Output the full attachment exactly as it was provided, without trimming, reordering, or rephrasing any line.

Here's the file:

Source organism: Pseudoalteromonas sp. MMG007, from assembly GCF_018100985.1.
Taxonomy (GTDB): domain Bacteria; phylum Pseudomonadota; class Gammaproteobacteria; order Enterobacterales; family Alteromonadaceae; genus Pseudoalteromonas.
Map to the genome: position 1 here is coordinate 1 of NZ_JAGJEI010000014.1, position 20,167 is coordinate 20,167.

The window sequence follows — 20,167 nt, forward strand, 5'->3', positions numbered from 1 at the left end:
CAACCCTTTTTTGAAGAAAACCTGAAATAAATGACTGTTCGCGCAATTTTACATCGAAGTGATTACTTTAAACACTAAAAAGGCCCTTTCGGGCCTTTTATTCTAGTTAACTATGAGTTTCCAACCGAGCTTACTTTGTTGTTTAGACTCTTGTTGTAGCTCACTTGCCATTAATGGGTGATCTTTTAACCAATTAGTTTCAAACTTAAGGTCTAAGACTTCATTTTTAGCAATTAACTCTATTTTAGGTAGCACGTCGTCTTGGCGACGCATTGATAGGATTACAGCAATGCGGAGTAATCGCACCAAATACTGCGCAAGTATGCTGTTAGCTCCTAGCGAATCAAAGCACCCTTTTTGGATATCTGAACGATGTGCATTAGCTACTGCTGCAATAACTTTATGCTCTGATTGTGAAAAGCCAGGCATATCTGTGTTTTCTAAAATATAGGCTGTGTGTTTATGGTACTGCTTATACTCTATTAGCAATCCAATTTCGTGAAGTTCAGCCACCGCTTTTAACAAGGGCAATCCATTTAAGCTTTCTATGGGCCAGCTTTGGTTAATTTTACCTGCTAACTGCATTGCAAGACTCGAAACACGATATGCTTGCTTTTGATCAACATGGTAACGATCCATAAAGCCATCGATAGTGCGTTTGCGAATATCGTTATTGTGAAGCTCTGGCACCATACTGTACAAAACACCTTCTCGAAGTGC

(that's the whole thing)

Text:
Source organism: Pseudoalteromonas sp. MMG007, from assembly GCF_018100985.1.
Taxonomy (GTDB): domain Bacteria; phylum Pseudomonadota; class Gammaproteobacteria; order Enterobacterales; family Alteromonadaceae; genus Pseudoalteromonas.
Map to the genome: position 1 here is coordinate 1 of NZ_JAGJEI010000014.1, position 20,167 is coordinate 20,167.

The window sequence follows — 20,167 nt, forward strand, 5'->3', positions numbered from 1 at the left end:
CAACCCTTTTTTGAAGAAAACCTGAAATAAATGACTGTTCGCGCAATTTTACATCGAAGTGATTACTTTAAACACTAAAAAGGCCCTTTCGGGCCTTTTATTCTAGTTAACTATGAGTTTCCAACCGAGCTTACTTTGTTGTTTAGACTCTTGTTGTAGCTCACTTGCCATTAATGGGTGATCTTTTAACCAATTAGTTTCAAACTTAAGGTCTAAGACTTCATTTTTAGCAATTAACTCTATTTTAGGTAGCACGTCGTCTTGGCGACGCATTGATAGGATTACAGCAATGCGGAGTAATCGCACCAAATACTGCGCAAGTATGCTGTTAGCTCCTAGCGAATCAAAGCACCCTTTTTGGATATCTGAACGATGTGCATTAGCTACTGCTGCAATAACTTTATGCTCTGATTGTGAAAAGCCAGGCATATCTGTGTTTTCTAAAATATAGGCTGTGTGTTTATGGTACTGCTTATACTCTATTAGCAATCCAATTTCGTGAAGTTCAGCCACCGCTTTTAACAAGGGCAATCCATTTAAGCTTTCTATGGGCCAGCTTTGGTTAATTTTACCTGCTAACTGCATTGCAAGACTCGAAACACGATATGCTTGCTTTTGATCAACATGGTAACGATCCATAAAGCCATCGATAGTGCGTTTGCGAATATCGTTATTGTGAAGCTCTGGCACCATACTGTACAAAACACCTTCTCGAAGTGC